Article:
If troubled BlackBerry ever manages to find itself a buyer – and that’s by no means guaranteed – it could well be sooner than anyone thought. Not even thirty days after the struggling smartphone maker announced that it was officially putting itself up for sale, the Canadian firm says there are a number of potential buyers who could wrap up a deal before the end of November.
BlackBerry only announced that it was looking for a buyer last month, when it stated that it was seeking “strategic alternatives to enhance value and increase sale in order to accelerate BlackBerry 10 deployment”. Those alternatives alluded to either an outright sale of the company, strategic partnerships, or “other possible transactions”, an admission that its open to pretty much any deal that might be able to save the firm from ruin. Now, a special committee of board members says that its identified a number of potential bidders, and will push for a “quick resolution to the sales process.”
It’s no coincidence that the news, which was reported by the Wall Street Journal, comes less than 48 hours after Microsoft tied up its on deal to take over Nokia’s mobile phone business. The software giant was seen as one of the likeliest bidders to take over BlackBerry, but now it’s almost certainly out of the picture it would seem the Canadian firm’s options are a lot more limited – hence the expected quick sale.
To be honest BlackBerry was never that enticing an opportunity for Microsoft when compared with Nokia. Despite all of the criticism leveled at it, Windows Phone has at least been growing in popularity, with Q2 sales rising to 8.7 million units from just 4.9 million in Q1. As the WSJ points out, that’s a stunning 77.6% increase in sales, and now with Nokia well and truly under its thumb Microsoft should easily be able to solidify Windows Phone as the No.3 mobile OS. On the other hand, Blackberry continues to bleed users, with disappointing sales of its new Z10 and Q10 only bringing more doom and gloom to the company. In total, BlackBerry sold just 2.7 million handsets in Q2, with its newest BB10 devices accounting for just 40% of those sales – meaning the majority of its bankroll is still coming from its cheaper, older devices.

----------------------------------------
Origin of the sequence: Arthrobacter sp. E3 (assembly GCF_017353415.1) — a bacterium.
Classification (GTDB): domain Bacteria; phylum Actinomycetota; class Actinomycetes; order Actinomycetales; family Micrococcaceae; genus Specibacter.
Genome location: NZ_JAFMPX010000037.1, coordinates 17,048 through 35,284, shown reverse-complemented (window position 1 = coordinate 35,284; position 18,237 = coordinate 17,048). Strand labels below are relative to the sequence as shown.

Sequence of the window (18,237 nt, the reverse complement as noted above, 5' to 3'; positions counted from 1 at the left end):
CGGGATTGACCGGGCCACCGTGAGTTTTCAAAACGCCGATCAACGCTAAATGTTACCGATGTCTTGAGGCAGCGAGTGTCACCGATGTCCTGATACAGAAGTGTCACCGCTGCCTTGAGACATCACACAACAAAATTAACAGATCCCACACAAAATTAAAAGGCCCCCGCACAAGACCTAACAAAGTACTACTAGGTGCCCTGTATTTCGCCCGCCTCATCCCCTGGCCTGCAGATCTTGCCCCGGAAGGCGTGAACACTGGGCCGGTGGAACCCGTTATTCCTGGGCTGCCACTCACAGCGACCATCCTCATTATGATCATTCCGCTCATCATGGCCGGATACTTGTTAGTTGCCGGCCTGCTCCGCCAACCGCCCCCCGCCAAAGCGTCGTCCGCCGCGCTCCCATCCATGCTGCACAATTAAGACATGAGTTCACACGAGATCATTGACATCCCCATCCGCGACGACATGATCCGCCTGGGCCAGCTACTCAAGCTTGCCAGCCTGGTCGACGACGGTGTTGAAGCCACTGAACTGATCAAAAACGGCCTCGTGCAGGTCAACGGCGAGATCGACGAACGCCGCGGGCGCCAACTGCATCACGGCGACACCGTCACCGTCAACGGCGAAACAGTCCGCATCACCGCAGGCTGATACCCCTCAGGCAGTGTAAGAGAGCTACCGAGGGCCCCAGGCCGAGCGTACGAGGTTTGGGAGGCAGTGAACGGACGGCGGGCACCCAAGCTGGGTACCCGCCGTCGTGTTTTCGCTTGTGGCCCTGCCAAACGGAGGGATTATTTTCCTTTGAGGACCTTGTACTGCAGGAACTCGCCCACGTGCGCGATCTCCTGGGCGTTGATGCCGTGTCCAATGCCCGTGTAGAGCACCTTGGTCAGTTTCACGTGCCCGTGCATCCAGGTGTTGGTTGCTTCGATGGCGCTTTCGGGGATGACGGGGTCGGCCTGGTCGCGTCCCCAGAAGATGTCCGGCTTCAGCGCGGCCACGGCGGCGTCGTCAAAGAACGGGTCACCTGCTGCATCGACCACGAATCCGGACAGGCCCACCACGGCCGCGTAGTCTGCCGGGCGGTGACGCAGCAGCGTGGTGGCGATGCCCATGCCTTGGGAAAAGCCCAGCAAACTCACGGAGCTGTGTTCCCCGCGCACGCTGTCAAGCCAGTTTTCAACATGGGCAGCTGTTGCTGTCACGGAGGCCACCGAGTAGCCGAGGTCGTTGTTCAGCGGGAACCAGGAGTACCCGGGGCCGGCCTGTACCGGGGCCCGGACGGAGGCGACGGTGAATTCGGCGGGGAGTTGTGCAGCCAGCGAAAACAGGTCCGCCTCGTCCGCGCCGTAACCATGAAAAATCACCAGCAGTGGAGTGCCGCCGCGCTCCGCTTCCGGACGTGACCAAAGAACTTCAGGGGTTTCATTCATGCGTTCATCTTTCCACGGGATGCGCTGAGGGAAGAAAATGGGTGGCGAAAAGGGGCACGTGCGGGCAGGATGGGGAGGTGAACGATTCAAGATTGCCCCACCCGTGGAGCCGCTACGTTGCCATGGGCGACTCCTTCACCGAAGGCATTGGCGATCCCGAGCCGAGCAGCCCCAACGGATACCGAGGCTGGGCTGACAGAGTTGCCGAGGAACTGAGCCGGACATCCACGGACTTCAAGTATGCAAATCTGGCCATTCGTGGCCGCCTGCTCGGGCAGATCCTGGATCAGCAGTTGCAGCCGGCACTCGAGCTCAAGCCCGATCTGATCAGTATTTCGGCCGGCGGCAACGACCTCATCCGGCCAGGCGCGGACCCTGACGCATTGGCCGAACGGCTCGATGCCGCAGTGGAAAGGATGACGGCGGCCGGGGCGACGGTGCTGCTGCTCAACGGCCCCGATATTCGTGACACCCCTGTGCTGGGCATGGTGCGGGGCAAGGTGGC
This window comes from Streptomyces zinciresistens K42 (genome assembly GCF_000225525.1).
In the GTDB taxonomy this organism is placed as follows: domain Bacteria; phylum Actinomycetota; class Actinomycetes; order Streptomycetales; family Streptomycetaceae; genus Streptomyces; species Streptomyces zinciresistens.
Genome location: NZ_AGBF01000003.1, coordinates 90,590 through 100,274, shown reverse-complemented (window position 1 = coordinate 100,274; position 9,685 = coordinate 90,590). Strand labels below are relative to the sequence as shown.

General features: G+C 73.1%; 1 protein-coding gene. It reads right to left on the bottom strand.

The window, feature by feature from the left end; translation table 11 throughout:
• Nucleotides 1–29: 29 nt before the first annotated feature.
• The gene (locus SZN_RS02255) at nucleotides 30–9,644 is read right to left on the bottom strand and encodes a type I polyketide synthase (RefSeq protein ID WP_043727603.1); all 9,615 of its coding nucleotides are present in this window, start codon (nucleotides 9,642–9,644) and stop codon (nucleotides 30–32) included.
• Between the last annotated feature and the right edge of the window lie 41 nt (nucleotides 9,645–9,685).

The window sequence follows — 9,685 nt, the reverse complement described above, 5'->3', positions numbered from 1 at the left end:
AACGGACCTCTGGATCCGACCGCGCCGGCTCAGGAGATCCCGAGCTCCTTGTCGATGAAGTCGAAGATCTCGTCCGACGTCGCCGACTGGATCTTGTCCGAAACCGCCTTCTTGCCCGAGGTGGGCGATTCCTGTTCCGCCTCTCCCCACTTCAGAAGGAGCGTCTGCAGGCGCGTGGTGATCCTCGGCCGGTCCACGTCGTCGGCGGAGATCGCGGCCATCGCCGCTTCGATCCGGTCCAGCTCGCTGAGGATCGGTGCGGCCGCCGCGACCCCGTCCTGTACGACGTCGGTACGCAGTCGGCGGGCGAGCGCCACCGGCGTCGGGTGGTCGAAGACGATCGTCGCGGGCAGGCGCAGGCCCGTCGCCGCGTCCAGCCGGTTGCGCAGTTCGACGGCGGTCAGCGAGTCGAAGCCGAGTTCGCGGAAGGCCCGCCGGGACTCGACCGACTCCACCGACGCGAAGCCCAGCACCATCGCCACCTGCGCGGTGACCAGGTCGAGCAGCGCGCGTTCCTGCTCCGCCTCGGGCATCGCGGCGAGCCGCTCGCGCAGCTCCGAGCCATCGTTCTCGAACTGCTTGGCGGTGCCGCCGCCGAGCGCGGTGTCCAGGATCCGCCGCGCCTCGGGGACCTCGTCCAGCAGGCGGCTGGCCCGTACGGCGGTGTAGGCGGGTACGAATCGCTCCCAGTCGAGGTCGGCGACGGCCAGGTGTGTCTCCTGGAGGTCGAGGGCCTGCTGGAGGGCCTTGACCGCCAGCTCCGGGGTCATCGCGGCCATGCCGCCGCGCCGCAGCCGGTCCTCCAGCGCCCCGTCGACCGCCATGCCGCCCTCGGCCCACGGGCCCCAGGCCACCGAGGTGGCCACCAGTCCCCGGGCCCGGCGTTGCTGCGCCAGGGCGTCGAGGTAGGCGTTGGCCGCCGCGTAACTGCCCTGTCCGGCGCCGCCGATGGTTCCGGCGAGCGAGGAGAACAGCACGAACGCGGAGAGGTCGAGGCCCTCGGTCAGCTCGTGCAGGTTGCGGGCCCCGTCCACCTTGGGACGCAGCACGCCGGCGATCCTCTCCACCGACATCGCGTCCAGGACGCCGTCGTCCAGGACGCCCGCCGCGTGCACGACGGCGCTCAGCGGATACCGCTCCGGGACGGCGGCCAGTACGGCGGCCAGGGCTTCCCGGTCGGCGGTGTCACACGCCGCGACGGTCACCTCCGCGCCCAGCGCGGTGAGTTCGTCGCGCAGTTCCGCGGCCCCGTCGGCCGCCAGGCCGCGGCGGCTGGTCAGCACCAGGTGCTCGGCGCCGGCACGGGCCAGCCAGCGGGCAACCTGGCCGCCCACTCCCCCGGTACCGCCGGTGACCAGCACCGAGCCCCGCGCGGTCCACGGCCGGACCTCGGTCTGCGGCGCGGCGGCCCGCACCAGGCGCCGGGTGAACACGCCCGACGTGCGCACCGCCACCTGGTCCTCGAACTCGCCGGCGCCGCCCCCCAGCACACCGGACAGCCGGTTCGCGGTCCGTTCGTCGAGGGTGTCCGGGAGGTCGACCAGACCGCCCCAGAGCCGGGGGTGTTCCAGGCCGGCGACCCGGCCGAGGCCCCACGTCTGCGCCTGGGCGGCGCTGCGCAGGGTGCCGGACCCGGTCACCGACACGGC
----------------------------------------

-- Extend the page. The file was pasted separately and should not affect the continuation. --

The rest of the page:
BlackBerry is barely even treading water these days, and that begs the question who on earth would want to buy it? Just because the company has thrown itself at the mercy of buyers doesn’t mean anyone will actually step up and save it.
With Microsoft out of the hunt its unclear who these “potential bidders” are, though the WSJ says that “some Asian tech companies” have shown an interest. If true, this suggests that PC maker Lenovo might well be considering a move for the firm. The Chinese company’s CEO Yang Yuanqing said in an interview last March that a bid for the company “could make sense”, causing BlackBerry’s shares to briefly rise by 14%. However, Lenovo and BlackBerry both moved quickly to clarify Yang’s comments, saying that these were taken out of context and that the CEO was merely speaking “broadly” about future possibilities.
Given Lenovo’s mobile ambitions, a deal for BlackBerry could be an incredibly smart move. Lenovo has already demonstrated its ability to take on established players like Samsung and Apple in its home country China, where the strength of its brand and distribution network have helped it grab second place in smartphone sales. Now, Lenovo wants to do the same in western markets, and this is where BlackBerry can help it out – its distribution network and awareness of the BlackBerry brand are far greater than Lenovo’s, and it still enjoys considerable popularity with business users in particular.
Nevertheless, it’s not certain that Lenovo or anyone else would want to buy the company lock, stock and barrel. Some of its most coveted assets include BBM, the popular instant messenger service that’s set to land on Android and iOS soon, and also its enterprise security system – which could both prove to be tempting to different buyers.